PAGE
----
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Change is Good, Right?

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May 8, 2014
by Noel Lucero

May is a time of change - the weather is warmer, the trees are green, people start spending more time outside - and I think most people would agree that this type of change is good. But what about that other change (that I'm sure we are all trying hard to forget) that occurs from fall to winter? The weather is cold, the leaves fall to the ground, and people retreat indoors. Most of us complain. Many of us have fantasies of taking a permanent vacation to the Bahamas. Is change good in this situation?

My old self would have argued that no, this kind of change is inconvenient and mean. This kind of change discourages social interaction because we are forced inside, the world looks dead, and it takes 15 extra minutes to start our cars every morning. But lately I have been contemplating the concept of change and have come to a different conclusion. Sometimes change is extremely uncomfortable. It forces you to take pause and assess your current situation. It scares you because change often means confronting the unknown. But these periods of transition are necessary because without them, we cannot grow. Winter is necessary - at least in Illinois - because without it we would be deprived of the spring blooms that drip from every tree; we might not relish that first warm day as much if we had them all year round; and sunny days would not inspire the same gratefulness.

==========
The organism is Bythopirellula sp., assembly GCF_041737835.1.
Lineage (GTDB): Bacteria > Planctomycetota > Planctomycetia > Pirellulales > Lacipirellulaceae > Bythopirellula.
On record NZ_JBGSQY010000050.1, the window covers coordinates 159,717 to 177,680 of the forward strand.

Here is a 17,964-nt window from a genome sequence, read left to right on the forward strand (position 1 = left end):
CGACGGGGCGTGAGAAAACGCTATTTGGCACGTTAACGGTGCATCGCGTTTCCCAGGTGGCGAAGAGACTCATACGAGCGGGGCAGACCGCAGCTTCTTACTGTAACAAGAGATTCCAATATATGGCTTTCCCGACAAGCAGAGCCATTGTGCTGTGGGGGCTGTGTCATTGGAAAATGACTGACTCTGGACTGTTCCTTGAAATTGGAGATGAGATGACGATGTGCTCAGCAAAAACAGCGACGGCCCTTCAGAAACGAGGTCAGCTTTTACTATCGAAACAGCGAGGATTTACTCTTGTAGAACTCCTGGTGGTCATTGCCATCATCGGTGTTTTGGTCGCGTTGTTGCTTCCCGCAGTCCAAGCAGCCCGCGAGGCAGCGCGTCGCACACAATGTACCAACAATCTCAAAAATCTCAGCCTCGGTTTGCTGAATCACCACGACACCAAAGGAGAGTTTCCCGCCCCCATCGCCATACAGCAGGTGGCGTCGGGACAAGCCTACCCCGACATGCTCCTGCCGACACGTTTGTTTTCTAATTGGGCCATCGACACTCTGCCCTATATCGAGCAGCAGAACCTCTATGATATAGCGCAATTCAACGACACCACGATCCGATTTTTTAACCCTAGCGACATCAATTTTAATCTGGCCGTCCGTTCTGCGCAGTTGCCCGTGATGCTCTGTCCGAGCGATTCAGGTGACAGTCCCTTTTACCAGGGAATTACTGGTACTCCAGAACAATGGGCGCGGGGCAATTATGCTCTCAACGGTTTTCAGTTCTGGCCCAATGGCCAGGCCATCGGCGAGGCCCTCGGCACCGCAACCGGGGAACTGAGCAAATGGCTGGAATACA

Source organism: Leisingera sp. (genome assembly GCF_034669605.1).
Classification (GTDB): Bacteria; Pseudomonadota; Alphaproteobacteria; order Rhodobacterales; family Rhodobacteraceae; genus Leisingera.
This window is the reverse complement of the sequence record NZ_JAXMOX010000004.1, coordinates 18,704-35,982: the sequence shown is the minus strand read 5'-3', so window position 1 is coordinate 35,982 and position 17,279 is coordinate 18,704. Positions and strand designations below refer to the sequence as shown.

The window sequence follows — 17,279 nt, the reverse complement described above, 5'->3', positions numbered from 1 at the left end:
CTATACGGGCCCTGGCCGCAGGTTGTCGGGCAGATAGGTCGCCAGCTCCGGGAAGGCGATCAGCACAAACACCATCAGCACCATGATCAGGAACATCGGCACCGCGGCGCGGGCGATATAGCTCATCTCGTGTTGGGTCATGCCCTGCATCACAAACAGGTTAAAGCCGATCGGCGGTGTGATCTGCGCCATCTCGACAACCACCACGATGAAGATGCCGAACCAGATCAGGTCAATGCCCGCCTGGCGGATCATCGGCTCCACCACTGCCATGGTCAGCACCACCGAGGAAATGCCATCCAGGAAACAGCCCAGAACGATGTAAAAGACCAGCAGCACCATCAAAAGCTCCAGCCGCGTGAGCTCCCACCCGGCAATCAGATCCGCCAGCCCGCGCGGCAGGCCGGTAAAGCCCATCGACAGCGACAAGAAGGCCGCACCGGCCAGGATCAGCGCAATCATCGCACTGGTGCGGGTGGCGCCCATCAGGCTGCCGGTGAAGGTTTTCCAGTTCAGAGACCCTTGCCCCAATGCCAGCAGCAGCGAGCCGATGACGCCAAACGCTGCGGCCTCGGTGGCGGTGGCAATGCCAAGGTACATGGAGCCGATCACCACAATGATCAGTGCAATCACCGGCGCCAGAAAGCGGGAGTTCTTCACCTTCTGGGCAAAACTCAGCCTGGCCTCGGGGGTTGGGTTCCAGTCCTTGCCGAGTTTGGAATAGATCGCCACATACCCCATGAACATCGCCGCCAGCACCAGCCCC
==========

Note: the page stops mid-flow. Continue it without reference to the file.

There is a quote from Cynthia Occelli that seems to encapsulate this perception of change perfectly:

"For a seed to acheive its greatest expression, it must come completely undone. The shell cracks, its insides come out and everything changes. To someone who doesn't understand the process, it would look like complete destruction. Little do they know, that this is true growth."

Though I've gotten a bit philosophical on you, I would invite you to think about how change is beneficial for our own community. United Way will soon be completing the 2014 Community Assessment, which will reveal data about McLean County that will point out issues that are most relevant to citizens. What to do with powerful information like that? Change!

And how do I make this change, you ask? Volunteer! Volunteering is an excellent way to incite change. By investing your time in the community, you become advocates for the issues at hand, and advocacy + action = change. So take a look around you and start cracking that shell. Who knows? You might even start appreciating polar vortexes.